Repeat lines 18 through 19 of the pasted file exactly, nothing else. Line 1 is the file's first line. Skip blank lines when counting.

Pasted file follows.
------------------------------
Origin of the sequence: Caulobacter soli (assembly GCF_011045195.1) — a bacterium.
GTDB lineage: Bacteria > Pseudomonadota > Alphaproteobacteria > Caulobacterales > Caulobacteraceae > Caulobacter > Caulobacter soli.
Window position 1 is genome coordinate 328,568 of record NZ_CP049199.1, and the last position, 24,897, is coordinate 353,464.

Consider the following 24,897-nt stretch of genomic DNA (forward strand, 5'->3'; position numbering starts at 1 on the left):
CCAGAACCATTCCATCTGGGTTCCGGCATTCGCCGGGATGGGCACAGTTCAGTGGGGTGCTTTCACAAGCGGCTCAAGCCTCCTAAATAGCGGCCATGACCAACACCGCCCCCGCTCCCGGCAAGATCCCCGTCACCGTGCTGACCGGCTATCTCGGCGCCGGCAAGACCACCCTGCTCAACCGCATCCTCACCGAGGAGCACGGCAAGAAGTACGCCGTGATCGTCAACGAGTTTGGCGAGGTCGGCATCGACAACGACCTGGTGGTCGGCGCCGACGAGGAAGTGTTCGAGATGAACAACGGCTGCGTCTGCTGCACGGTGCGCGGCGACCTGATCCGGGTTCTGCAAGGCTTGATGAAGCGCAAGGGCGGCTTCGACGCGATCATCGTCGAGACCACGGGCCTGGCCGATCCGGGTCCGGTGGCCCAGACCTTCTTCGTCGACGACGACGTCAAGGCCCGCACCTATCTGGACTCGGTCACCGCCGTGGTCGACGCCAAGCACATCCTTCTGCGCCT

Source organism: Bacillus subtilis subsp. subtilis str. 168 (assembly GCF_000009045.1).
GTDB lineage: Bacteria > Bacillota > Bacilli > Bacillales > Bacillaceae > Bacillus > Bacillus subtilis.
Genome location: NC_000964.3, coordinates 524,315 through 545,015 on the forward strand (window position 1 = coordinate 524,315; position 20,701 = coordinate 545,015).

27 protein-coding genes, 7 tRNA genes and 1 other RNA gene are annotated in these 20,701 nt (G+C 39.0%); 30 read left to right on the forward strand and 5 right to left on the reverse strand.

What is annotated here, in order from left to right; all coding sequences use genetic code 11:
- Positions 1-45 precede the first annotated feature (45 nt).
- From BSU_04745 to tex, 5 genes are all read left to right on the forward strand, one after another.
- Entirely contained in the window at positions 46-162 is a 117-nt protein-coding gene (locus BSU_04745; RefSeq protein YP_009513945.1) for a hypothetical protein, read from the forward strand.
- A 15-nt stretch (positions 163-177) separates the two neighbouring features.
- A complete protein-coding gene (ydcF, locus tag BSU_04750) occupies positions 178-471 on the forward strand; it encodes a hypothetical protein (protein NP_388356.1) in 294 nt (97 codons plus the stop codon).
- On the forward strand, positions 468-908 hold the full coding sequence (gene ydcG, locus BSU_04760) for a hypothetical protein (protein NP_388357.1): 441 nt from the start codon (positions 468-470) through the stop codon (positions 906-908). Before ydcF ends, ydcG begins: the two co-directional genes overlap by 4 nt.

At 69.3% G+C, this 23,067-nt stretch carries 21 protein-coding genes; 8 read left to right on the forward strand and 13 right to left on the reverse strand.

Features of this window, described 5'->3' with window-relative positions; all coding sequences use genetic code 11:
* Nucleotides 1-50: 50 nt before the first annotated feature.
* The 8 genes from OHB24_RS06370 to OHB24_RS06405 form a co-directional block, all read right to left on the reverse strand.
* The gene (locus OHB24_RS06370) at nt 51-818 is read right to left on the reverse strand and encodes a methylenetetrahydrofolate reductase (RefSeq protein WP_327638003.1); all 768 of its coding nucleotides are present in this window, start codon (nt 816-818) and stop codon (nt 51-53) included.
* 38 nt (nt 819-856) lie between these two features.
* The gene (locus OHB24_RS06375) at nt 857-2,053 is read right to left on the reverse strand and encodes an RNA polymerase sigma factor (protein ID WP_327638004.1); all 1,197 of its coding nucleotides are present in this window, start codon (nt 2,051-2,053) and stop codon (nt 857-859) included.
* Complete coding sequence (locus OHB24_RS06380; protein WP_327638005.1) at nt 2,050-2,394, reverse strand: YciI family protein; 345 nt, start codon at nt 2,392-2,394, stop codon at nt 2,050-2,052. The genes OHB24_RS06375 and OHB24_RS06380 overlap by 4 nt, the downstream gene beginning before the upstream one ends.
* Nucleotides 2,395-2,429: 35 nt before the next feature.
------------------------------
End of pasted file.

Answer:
Features of this window, described 5'->3' with window-relative positions; all coding sequences use genetic code 11:
* Nucleotides 1-50: 50 nt before the first annotated feature.